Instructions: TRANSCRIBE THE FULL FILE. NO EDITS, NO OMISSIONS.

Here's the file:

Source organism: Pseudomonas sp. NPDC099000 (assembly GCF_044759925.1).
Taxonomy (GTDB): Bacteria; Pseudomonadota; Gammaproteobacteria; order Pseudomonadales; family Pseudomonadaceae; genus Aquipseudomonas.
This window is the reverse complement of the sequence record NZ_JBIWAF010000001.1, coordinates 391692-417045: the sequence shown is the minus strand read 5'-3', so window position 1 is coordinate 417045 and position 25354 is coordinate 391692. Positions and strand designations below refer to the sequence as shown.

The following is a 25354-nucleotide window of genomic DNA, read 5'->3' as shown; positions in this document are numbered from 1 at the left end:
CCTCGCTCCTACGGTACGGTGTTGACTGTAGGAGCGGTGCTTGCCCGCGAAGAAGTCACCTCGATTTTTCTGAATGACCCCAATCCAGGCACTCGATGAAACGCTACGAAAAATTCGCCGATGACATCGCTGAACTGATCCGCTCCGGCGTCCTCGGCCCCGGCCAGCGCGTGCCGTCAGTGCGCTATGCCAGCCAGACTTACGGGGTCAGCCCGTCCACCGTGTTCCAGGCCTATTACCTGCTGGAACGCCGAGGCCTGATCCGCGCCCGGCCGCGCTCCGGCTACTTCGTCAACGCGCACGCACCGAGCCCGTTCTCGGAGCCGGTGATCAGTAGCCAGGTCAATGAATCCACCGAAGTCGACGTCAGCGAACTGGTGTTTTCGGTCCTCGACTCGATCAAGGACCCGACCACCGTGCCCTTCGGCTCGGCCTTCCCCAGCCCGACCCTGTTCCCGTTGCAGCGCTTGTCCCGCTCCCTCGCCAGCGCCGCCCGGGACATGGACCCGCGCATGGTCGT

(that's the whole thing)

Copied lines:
Source organism: Pseudomonas sp. NPDC099000 (assembly GCF_044759925.1).
Taxonomy (GTDB): Bacteria; Pseudomonadota; Gammaproteobacteria; order Pseudomonadales; family Pseudomonadaceae; genus Aquipseudomonas.
This window is the reverse complement of the sequence record NZ_JBIWAF010000001.1, coordinates 391692-417045: the sequence shown is the minus strand read 5'-3', so window position 1 is coordinate 417045 and position 25354 is coordinate 391692. Positions and strand designations below refer to the sequence as shown.

The following is a 25354-nucleotide window of genomic DNA, read 5'->3' as shown; positions in this document are numbered from 1 at the left end:
CCTCGCTCCTACGGTACGGTGTTGACTGTAGGAGCGGTGCTTGCCCGCGAAGAAGTCACCTCGATTTTTCTGAATGACCCCAATCCAGGCACTCGATGAAACGCTACGAAAAATTCGCCGATGACATCGCTGAACTGATCCGCTCCGGCGTCCTCGGCCCCGGCCAGCGCGTGCCGTCAGTGCGCTATGCCAGCCAGACTTACGGGGTCAGCCCGTCCACCGTGTTCCAGGCCTATTACCTGCTGGAACGCCGAGGCCTGATCCGCGCCCGGCCGCGCTCCGGCTACTTCGTCAACGCGCACGCACCGAGCCCGTTCTCGGAGCCGGTGATCAGTAGCCAGGTCAATGAATCCACCGAAGTCGACGTCAGCGAACTGGTGTTTTCGGTCCTCGACTCGATCAAGGACCCGACCACCGTGCCCTTCGGCTCGGCCTTCCCCAGCCCGACCCTGTTCCCGTTGCAGCGCTTGTCCCGCTCCCTCGCCAGCGCCGCCCGGGACATGGACCCGCGCATGGTCGT